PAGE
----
Historian and Pulitzer Prize-winning author Barbara Tuchman here brought to life again the people and events that led up to World War I. With attention to fascinating detail, and an intense knowledge of her subject and its characters, Ms. Tuchman reveals, for the first time, just how the war started, why, and why it could have been stopped but wasn't. A classic historical survey of a time and a people we all need to know more about, The Guns of August will not be forgotten.
©1962 Barbara Tuchman, Renewed 1990 by Lester Tuchman (P)2011 Tantor
"Fascinating.... One of the finest works of history written.... A splendid and glittering performance." (The New York Times)
You already know how good the writing is, so I'll just gripe about John Lee. None of his accents are particularly good, but the French ones are so thick it's hard to understand what he's saying. The German and Russian ones aren't as bad, and the British are nearly passable. That the few Americans all sound like cowboys is moderately annoying, but they are few and far between.
The biggest problem I have is that while the plural of "corps" is spelled the same it is pronounced "cores", NOT "core" like the singular.
Still a great book, get it anyway, Etc. Etc.
In reading The Guns of August one must ask questions about the world past and present. The fact that the Allies let Germany rise again so soon after "The Great War" is amazing. The Germans were horrendously aggressive in the first WW and every one knew it.
As incomprehensible as the outcome of this history seems it should give us pause about the current situation today and the parallels developing in the 21st century.
A must read or hear in this case, for any serious student of history or military arts. A full scope narrative of how a single month in 1914 signaled the first tragedy of the 20th Century that still reverberates its consequences into the 21st Century. Recommended to Get the kindle edition and read along. It really sinks in the fantastic narrative this work truly is.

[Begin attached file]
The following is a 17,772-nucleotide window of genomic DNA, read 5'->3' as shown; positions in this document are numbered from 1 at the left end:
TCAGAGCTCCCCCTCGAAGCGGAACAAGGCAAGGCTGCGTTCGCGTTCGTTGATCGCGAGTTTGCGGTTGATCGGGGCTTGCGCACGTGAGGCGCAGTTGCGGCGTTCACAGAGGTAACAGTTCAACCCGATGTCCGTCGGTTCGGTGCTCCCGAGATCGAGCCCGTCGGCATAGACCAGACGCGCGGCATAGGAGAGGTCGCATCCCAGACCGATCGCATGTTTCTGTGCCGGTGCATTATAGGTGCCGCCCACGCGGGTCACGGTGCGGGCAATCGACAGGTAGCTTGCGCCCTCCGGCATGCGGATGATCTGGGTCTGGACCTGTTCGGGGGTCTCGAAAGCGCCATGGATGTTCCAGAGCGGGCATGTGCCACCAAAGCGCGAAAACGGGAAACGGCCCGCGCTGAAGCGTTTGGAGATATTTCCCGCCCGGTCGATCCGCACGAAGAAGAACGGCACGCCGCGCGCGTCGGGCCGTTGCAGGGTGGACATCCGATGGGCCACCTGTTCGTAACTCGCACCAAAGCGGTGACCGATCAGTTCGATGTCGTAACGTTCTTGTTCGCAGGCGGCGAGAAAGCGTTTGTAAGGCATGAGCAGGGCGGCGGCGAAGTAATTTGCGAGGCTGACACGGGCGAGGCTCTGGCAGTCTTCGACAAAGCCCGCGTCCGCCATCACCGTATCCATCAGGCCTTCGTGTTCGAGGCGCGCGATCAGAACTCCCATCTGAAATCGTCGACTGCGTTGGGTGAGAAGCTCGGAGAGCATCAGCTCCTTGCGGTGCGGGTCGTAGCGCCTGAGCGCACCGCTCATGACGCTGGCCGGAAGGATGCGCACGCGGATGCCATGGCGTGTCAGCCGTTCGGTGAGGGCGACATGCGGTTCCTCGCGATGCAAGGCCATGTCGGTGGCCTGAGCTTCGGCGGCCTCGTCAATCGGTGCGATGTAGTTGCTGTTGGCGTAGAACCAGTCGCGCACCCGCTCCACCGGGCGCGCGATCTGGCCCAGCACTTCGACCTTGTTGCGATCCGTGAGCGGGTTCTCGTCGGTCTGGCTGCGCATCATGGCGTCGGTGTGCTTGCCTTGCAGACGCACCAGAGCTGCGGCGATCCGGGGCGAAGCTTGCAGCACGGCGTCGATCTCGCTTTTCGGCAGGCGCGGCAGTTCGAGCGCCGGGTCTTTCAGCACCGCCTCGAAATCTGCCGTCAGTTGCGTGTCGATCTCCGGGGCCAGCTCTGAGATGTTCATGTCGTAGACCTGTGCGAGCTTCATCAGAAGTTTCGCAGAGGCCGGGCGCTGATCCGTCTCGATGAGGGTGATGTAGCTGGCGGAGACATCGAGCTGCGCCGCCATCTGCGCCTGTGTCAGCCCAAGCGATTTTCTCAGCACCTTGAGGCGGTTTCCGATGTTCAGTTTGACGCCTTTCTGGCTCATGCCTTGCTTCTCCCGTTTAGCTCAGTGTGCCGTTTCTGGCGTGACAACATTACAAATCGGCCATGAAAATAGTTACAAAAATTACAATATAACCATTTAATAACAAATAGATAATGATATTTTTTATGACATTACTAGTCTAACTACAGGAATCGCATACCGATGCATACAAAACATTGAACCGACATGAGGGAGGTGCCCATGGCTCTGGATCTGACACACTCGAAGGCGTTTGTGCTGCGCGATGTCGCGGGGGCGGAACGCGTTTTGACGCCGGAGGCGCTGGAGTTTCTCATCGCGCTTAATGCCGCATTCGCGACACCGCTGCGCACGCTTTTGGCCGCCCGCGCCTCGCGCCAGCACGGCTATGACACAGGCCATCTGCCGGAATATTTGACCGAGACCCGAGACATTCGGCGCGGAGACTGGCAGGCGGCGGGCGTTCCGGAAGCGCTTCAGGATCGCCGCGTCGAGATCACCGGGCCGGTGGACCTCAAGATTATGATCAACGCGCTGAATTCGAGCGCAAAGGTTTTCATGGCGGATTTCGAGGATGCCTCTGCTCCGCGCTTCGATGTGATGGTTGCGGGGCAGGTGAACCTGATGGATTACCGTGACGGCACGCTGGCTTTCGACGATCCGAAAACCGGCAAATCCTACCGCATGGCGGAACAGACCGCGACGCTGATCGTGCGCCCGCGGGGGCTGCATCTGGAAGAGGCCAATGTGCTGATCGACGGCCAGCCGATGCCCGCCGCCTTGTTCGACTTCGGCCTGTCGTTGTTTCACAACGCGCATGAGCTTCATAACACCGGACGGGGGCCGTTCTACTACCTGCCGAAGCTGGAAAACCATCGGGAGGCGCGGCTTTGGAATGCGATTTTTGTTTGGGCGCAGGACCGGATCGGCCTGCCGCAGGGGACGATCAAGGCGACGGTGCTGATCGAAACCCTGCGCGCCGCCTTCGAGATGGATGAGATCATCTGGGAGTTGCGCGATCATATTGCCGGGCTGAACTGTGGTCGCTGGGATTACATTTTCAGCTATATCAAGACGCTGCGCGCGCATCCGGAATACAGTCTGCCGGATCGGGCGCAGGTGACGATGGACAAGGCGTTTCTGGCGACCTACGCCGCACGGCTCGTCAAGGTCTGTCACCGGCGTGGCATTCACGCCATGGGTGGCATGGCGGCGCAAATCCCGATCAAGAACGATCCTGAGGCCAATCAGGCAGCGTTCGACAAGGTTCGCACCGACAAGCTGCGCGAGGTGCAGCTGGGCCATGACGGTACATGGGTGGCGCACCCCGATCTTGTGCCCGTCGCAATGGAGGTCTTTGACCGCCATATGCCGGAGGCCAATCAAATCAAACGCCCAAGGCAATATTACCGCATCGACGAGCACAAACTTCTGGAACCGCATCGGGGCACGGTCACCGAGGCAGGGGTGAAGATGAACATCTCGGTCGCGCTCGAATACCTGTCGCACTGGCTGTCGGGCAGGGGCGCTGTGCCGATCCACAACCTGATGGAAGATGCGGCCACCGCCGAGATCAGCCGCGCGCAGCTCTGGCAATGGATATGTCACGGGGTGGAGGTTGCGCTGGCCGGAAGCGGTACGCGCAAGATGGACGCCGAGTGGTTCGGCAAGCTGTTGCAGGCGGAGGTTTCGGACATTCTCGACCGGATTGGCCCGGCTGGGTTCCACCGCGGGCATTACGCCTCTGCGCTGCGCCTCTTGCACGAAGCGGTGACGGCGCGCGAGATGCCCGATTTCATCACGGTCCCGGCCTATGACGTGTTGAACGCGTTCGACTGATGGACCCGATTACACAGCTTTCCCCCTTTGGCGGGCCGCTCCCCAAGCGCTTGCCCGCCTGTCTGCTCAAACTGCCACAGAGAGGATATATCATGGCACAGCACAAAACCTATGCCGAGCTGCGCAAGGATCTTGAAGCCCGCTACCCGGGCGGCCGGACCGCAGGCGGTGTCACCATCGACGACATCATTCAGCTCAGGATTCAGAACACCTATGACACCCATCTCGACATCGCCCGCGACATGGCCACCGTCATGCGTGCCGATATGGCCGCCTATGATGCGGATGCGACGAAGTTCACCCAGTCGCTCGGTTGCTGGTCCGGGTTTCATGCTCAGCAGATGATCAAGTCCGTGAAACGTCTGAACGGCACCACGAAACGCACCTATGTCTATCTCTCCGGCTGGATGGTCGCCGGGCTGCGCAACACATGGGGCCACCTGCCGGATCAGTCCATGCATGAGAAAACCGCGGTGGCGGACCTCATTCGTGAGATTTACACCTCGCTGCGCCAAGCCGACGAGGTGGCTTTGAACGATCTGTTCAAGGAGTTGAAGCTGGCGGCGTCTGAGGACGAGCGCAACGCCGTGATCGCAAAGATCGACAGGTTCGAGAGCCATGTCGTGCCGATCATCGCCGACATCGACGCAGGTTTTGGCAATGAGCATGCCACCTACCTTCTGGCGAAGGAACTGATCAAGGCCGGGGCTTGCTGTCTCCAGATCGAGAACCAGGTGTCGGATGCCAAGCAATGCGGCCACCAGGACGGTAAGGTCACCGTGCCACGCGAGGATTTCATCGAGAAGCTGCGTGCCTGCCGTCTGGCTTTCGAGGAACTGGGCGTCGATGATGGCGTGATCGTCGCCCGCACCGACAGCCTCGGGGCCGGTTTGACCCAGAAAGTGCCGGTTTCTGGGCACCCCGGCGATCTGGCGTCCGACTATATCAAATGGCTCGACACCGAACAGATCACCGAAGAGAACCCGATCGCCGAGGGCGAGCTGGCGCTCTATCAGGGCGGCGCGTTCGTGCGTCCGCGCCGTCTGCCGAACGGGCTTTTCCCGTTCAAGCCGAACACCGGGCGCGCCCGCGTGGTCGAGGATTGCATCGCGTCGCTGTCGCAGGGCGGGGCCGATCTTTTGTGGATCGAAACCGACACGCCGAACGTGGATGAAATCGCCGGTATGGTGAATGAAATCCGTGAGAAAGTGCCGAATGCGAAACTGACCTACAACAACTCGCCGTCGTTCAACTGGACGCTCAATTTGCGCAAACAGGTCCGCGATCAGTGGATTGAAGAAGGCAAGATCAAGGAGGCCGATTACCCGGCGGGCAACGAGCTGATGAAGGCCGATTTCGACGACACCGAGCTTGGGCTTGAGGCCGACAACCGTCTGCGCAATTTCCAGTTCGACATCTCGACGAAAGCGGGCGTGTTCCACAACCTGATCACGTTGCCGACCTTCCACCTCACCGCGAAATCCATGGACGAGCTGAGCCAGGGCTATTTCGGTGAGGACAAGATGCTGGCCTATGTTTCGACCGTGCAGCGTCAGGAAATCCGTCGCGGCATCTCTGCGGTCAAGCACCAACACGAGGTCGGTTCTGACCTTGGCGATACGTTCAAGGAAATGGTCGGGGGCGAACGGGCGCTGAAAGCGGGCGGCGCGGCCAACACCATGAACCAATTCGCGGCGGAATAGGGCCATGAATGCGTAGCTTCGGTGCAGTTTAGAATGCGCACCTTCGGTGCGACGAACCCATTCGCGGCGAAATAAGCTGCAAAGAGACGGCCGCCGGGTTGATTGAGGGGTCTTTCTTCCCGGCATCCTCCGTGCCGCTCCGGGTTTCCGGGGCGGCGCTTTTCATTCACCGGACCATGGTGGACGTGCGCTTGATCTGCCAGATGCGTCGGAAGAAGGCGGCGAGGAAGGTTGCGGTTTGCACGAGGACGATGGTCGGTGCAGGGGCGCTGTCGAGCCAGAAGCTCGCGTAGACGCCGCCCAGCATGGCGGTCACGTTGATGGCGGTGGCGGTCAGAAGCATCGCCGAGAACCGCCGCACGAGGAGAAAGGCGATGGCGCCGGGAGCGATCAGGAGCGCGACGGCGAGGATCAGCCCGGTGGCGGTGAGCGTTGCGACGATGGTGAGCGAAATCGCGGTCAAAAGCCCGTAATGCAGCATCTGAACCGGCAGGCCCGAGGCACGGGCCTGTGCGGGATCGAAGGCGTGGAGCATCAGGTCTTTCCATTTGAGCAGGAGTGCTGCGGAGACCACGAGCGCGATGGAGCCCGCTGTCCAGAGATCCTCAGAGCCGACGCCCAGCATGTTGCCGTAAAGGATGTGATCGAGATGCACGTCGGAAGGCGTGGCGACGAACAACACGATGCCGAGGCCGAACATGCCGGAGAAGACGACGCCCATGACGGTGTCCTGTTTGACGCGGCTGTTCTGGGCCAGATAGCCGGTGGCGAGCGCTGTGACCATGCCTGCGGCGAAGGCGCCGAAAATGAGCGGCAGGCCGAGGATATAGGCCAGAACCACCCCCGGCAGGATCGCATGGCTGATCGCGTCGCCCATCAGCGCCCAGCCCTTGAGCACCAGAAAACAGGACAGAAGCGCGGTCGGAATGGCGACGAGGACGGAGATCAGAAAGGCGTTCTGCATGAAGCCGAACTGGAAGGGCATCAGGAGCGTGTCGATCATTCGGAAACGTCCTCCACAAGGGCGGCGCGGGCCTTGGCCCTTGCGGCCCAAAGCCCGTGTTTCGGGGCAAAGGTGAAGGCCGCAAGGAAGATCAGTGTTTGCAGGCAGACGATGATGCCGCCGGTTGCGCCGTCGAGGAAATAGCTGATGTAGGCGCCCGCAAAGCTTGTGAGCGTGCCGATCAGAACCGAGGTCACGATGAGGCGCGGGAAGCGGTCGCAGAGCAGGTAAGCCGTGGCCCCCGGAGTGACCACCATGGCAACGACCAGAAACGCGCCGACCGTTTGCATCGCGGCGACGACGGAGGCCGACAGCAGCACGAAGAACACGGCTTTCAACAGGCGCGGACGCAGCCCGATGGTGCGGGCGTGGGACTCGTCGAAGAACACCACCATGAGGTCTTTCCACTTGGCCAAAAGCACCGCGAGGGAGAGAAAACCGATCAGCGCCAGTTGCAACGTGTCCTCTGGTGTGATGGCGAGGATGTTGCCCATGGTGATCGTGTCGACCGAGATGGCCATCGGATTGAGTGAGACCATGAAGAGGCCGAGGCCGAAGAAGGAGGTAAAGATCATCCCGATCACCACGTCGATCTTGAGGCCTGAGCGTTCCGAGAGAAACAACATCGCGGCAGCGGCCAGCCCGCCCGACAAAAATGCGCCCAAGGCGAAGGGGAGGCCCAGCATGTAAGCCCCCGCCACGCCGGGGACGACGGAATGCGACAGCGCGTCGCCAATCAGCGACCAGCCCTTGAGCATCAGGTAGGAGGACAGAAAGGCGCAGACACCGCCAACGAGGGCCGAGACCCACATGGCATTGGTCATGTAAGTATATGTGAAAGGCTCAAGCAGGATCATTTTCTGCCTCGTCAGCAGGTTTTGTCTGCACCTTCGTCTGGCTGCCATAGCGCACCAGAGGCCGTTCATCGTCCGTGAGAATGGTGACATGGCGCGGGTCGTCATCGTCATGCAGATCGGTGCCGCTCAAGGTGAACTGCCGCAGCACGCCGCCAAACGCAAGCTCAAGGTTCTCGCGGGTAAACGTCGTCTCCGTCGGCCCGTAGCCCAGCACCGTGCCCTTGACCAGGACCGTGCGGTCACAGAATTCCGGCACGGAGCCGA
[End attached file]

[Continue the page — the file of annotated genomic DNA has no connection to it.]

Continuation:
John Lee - Perfect choice as narrator.
Barbara Tuchman - One of the truly great authors of history in depth and prose.
Perfect primer for a study of WW1. John Lee's narrative is another excellent example of his superlative rendering of complex subjects. highly recommend this work to all history eficionados.
Slow in the starting, it gathers momentum towards the middle. The story takes you right into the battlefield and into the minds of the generals fighting the initial battles. But it's the narration that makes the experience outstanding.
Gripping historical account of the beginning of World War I. I learned a lot of things I probably should have already known, but have only learned in bits and pieces. Tuchman's narrative is exquisitely written, empathetic to all parties but not without judgment, helping the reader understand all the twists and turns of a complex plot. John Lee's narration on the audio is superb. Only two issues for me: no discussion of the war as to Austria-Hungary's role, and - because I listened rather than read - no maps. I frequently had to consult an atlas to understand what was going on. Like most good books, it left me wanting more.
takes the start of the great war and puts the real people that shaped the war into human stories while you see the horror of war occur.
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